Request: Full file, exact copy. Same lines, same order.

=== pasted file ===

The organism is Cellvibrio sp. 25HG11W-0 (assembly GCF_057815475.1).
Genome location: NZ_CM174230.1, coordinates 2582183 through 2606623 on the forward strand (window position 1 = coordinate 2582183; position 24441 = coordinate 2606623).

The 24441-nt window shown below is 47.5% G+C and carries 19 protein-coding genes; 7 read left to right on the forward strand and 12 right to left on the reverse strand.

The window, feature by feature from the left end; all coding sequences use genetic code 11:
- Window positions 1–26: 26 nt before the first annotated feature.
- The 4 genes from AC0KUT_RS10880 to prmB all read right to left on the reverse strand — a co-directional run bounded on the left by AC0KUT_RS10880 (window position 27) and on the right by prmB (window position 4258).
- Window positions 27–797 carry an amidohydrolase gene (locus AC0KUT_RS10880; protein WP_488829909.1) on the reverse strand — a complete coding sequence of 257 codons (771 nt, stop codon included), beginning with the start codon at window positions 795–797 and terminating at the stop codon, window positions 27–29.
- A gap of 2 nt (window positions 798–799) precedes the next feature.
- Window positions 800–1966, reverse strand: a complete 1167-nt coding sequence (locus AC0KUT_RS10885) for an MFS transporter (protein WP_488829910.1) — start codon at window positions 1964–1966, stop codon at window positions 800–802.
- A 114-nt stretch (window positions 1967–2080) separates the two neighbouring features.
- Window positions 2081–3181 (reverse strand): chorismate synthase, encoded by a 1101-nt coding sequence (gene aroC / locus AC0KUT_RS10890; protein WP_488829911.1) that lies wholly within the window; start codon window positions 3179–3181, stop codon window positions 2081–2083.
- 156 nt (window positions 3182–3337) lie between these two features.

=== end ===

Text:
The organism is Cellvibrio sp. 25HG11W-0 (assembly GCF_057815475.1).
Genome location: NZ_CM174230.1, coordinates 2582183 through 2606623 on the forward strand (window position 1 = coordinate 2582183; position 24441 = coordinate 2606623).

The 24441-nt window shown below is 47.5% G+C and carries 19 protein-coding genes; 7 read left to right on the forward strand and 12 right to left on the reverse strand.

The window, feature by feature from the left end; all coding sequences use genetic code 11:
- Window positions 1–26: 26 nt before the first annotated feature.
- The 4 genes from AC0KUT_RS10880 to prmB all read right to left on the reverse strand — a co-directional run bounded on the left by AC0KUT_RS10880 (window position 27) and on the right by prmB (window position 4258).
- Window positions 27–797 carry an amidohydrolase gene (locus AC0KUT_RS10880; protein WP_488829909.1) on the reverse strand — a complete coding sequence of 257 codons (771 nt, stop codon included), beginning with the start codon at window positions 795–797 and terminating at the stop codon, window positions 27–29.
- A gap of 2 nt (window positions 798–799) precedes the next feature.
- Window positions 800–1966, reverse strand: a complete 1167-nt coding sequence (locus AC0KUT_RS10885) for an MFS transporter (protein WP_488829910.1) — start codon at window positions 1964–1966, stop codon at window positions 800–802.
- A 114-nt stretch (window positions 1967–2080) separates the two neighbouring features.
- Window positions 2081–3181 (reverse strand): chorismate synthase, encoded by a 1101-nt coding sequence (gene aroC / locus AC0KUT_RS10890; protein WP_488829911.1) that lies wholly within the window; start codon window positions 3179–3181, stop codon window positions 2081–2083.
- 156 nt (window positions 3182–3337) lie between these two features.